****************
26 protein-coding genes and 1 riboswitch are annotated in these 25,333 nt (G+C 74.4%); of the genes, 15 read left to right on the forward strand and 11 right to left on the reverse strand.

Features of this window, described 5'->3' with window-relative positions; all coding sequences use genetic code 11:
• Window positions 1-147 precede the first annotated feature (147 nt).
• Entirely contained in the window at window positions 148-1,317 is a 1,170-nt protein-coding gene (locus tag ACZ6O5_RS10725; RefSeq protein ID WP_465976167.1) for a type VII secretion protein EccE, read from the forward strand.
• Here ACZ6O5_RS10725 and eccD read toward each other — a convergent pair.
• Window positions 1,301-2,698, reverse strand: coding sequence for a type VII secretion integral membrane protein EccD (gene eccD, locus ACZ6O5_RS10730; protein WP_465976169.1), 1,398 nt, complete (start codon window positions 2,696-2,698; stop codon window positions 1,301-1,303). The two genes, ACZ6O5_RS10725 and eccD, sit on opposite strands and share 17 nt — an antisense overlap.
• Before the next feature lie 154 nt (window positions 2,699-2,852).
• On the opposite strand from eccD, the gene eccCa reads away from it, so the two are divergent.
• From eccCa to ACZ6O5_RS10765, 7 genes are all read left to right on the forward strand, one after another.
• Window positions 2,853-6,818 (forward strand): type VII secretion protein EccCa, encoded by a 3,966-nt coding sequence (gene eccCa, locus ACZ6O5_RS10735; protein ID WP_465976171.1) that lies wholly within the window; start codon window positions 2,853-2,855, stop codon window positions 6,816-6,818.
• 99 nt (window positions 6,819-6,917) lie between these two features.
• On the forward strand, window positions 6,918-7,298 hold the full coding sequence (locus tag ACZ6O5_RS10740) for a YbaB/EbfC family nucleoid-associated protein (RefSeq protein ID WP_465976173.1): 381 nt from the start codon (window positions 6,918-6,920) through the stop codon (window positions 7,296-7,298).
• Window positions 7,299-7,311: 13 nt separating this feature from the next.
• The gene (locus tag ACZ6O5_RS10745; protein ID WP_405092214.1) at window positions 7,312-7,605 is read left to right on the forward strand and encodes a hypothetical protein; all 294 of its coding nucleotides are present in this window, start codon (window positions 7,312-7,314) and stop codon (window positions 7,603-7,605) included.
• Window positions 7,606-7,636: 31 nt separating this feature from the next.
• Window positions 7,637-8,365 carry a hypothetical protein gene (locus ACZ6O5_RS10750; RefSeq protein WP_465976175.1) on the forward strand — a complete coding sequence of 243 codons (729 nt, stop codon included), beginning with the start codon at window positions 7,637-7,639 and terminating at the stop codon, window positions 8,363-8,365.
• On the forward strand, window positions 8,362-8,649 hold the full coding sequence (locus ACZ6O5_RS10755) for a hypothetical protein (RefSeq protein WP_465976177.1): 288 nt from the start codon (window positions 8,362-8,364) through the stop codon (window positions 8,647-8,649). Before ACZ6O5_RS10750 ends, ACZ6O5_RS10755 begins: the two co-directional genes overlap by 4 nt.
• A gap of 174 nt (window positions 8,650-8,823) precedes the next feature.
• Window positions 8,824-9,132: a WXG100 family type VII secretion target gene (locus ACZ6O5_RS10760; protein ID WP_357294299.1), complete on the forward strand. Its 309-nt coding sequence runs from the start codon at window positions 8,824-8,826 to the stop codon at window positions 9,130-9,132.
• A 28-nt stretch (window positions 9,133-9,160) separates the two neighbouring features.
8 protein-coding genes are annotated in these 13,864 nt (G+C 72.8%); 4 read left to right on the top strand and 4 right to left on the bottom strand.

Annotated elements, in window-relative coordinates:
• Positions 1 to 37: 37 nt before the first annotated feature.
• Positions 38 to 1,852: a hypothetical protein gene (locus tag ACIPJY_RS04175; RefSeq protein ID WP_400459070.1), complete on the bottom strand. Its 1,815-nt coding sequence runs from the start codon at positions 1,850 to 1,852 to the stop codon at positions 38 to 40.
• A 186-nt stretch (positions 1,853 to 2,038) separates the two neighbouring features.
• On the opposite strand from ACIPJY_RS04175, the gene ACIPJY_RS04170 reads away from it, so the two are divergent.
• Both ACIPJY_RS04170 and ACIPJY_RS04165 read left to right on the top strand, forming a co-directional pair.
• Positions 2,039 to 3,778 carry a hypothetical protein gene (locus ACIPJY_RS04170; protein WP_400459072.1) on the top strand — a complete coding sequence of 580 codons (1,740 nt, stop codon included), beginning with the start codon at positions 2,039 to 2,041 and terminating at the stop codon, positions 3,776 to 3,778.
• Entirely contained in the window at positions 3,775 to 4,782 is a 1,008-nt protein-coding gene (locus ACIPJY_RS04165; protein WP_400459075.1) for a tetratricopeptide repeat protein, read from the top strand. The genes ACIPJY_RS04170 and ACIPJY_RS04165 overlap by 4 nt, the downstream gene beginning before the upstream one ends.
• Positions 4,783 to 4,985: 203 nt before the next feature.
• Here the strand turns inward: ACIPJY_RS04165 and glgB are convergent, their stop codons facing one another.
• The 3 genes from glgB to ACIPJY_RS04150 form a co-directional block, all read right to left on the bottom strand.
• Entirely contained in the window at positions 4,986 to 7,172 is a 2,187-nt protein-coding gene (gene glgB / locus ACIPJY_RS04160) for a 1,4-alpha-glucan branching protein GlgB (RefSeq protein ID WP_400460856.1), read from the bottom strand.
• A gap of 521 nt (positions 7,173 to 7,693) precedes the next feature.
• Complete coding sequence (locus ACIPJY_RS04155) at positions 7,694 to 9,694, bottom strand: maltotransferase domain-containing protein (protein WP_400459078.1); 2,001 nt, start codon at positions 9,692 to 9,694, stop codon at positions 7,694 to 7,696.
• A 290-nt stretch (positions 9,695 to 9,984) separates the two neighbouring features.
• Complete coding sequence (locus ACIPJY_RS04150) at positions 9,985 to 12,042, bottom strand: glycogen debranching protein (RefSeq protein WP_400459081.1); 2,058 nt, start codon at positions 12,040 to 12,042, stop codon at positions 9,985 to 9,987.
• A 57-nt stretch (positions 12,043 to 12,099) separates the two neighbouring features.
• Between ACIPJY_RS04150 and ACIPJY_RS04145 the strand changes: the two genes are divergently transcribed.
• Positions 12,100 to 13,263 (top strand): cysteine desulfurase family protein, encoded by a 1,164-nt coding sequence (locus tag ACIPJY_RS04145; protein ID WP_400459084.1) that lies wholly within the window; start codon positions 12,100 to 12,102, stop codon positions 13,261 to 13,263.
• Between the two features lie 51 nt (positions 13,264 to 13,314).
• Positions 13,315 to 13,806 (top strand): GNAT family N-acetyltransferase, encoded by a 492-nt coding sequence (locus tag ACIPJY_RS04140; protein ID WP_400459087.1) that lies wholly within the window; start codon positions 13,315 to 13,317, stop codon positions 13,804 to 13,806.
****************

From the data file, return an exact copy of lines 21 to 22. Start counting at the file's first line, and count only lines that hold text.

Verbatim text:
8 protein-coding genes are annotated in these 13,864 nt (G+C 72.8%); 4 read left to right on the top strand and 4 right to left on the bottom strand.

Annotated elements, in window-relative coordinates: